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Users bogged down in IP storage hype

Michele Hope, Senior Site Editor

SAN JOSE -- Understanding the difference between emerging IP storage technologies can be tough to grasp even for the most experienced IT pro. Even tougher: Figuring out if those technologies will fit within a user's specific organization. But, according to one industry expert, users need to separate the technologies and separate the hype from the reality.

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Jay Kramer, a training specialist for the Calif.-based Infinity I/O, said there's been some industry confusion about the three various IP storage incarnations of FCIP, iFCP and iSCSI. Kramer referred to these technologies earlier today as an "alphabet soup of different network storage approaches [intended] to address LAN/WAN/Internet interconnect of servers and storage."

Kramer and his Infinity I/O colleague, Alan Land, described the benefits and disadvantages of emerging storage networking technologies such as SAN, NAS, IP storage, InfiniBand and other next generation PCI-bus replacements at the SAN West conference here Monday.

While citing several benefits of IP storage technologies -- including their ability to break distance barriers currently faced by Fibre Channel storage area networks (SANs) -- Kramer also warned attendees to separate the current hype surrounding IP storage from the reality of where the technologies are today and their future promise.

According to Kramer, the hype typically centers around four common IP storage messages perceptionshe hears:
  • IP storage uses your existing IP infrastructure. What's the reality? "Congestion on IP networks drove the development of SANs in the first place," he said. "Even if it's an IP storage environment, it's going to require upgrading to Gigabit Ethernet and, potentially, separate sets of pipes to support the storage traffic versus the rest of the infrastructure of network traffic." Kramer acknowledged that bandwidth is growing faster than demand and indicated there could be a common technology-based set of pipes developed in future that might indeed support both LAN and SAN traffic.
  • IP storage uses existing IP management software. "The real challenge of SAN management is managing data, not the network," Kramer said. "Moving data means RAID, mirroring, striping, backup and recovery, LUN masking and mapping, and all things storage professionals have done," Kramer said. "So, having network management tools isn't exactly what you need to manage data traffic."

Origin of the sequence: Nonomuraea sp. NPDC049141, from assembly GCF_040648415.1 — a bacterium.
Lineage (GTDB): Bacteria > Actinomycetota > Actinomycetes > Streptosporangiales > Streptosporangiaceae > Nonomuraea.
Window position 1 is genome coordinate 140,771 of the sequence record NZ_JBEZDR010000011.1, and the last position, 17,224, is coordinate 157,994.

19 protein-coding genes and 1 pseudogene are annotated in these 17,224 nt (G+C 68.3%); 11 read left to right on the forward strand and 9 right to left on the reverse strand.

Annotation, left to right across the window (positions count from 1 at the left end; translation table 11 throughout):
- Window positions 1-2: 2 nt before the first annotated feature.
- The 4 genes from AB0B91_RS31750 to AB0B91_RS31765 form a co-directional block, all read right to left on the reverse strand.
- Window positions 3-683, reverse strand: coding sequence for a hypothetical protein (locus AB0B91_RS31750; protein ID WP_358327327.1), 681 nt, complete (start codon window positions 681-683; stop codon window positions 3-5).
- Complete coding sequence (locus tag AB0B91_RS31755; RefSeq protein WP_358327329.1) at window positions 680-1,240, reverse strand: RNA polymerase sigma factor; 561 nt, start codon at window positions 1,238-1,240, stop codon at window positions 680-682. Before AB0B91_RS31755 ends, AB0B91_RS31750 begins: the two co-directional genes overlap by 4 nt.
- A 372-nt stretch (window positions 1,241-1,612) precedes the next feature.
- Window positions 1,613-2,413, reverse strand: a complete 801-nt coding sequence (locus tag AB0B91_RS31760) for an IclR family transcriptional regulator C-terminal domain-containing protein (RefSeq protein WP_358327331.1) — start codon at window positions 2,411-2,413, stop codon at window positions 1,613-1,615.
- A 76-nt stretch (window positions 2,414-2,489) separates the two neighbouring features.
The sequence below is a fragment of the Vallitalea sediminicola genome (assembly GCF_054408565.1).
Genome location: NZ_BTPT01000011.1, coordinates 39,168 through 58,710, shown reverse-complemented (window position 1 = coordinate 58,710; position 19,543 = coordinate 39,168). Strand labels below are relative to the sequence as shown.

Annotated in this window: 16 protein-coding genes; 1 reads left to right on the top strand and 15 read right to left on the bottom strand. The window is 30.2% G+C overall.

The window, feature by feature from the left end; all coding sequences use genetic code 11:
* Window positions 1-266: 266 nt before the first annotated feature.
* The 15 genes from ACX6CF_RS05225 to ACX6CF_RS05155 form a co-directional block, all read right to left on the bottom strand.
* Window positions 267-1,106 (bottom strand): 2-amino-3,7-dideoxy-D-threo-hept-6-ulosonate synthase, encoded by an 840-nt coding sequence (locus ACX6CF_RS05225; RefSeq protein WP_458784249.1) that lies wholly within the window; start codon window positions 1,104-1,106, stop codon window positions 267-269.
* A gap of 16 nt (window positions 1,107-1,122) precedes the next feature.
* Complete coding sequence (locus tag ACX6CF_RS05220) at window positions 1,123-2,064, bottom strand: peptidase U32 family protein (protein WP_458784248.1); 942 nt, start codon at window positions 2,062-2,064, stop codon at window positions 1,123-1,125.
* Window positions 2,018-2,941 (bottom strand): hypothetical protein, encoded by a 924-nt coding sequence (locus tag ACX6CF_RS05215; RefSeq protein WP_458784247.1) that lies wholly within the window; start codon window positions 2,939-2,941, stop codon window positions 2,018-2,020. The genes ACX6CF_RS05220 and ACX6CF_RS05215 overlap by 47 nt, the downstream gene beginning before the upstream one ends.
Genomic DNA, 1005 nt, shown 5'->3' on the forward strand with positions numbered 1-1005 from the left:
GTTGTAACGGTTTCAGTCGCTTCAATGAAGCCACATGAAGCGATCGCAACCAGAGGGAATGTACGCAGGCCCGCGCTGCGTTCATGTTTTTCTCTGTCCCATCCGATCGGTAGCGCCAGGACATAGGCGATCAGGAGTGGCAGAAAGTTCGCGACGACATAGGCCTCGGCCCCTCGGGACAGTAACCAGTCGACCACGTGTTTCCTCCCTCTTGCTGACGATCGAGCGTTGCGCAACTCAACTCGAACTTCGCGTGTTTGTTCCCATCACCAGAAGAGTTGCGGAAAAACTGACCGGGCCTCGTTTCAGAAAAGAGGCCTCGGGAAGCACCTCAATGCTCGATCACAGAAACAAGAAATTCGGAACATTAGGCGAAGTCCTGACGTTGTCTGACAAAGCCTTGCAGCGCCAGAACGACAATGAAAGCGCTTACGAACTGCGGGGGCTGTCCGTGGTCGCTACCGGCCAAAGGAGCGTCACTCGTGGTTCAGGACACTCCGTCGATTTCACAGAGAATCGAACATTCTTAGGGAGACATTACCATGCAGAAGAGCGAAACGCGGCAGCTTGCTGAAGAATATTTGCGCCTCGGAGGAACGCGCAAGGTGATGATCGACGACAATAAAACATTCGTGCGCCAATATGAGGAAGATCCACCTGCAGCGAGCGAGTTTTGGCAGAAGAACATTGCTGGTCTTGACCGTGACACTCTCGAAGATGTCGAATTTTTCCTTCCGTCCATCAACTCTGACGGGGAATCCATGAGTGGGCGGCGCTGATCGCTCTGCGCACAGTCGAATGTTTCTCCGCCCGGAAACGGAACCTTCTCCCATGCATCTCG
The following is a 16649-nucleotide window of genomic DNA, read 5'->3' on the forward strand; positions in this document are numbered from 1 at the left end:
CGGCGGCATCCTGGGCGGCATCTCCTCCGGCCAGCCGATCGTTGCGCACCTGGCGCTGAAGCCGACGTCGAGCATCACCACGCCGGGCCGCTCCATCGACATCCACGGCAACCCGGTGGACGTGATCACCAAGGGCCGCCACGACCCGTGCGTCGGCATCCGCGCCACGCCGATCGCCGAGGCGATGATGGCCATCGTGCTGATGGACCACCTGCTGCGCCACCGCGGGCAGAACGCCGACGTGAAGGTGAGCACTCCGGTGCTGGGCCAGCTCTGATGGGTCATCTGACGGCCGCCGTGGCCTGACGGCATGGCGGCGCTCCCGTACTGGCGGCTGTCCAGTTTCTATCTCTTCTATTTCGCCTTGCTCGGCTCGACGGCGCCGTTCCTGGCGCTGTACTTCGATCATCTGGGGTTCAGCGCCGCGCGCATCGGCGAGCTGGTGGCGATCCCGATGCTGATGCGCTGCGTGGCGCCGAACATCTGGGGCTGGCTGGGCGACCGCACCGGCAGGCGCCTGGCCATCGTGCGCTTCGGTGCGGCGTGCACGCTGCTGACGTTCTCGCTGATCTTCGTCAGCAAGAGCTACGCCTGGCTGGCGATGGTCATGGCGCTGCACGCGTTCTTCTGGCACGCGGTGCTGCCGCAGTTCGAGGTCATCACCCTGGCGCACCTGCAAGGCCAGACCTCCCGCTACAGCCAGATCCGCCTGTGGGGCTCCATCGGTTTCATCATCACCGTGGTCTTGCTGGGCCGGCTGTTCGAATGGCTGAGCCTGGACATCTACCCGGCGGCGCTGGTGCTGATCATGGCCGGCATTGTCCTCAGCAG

• IP storage uses existing IP skill sets. Kramer said the message they often hear in this case is that all network administrators are already in place in a customer environment. Now, they just need to manage storage assets. Not true. "The reality is network administrators are still going to need to be trained or retrained to manage storage. Putting storage on IP networks doesn't mean managing client workstations and messaging traffic is the same as managing block-level storage traffic." According to Kramer, storage administration -- no matter who ultimately does the job -- will need to focus on "managing data instead of managing devices."
  • IP storage costs less than Fibre Channel. When you add in the cost of upgrading to a Gigabit Ethernet environment or implementing separate IP SANs, Kramer said the cost of IP storage could actually offset the potential cost savings. Add in TCP offload engines [TOE], and they may actually drive up the prices. "The hope is that IP storage is likely to be less expensive in the long run, but maybe not today."

Infinity I/O's Alan Land also noted that such emerging technologies as FCIP, iFCP iSCSI, and even InfiniBand, are still relatively new entrants on the traditional technology roadmap espoused by Gartner/Dataquest, Infinity I/O and other IT industry trackers.

The roadmap charts an emerging technology from its first strong blip on the market radar screen (coined the "peak of inflated expectations") to its eventual widespread market acceptance (the "slope of enlightenment" and final "plateau of productivity") or its ultimate end in obscurity (the "trough of disillusionment" and "failure to establish compelling end-user value").

Land placed current IP storage technologies and InfiniBand somewhere creeping toward the initial "peak of inflated expectations." However, some attendees begged to differ. Ben Lomond, Calif.-based Solution Technology founder, president and CTO David Deming thought iSCSI might be better placed farther along the roadmap in the "slope of enlightenment."

Wherever you place such technologies on the development roadmap, one thing is clear. IP storage is an up-and-comer that continues to bear watching.

According to Kramer, the first products based on FCIP, iFCP and iSCSI have already been shipped and standards for all three IP storage transports should be completed by later in 2002. The storage industry can expect to see further incarnations of all three IP transports through 2005.


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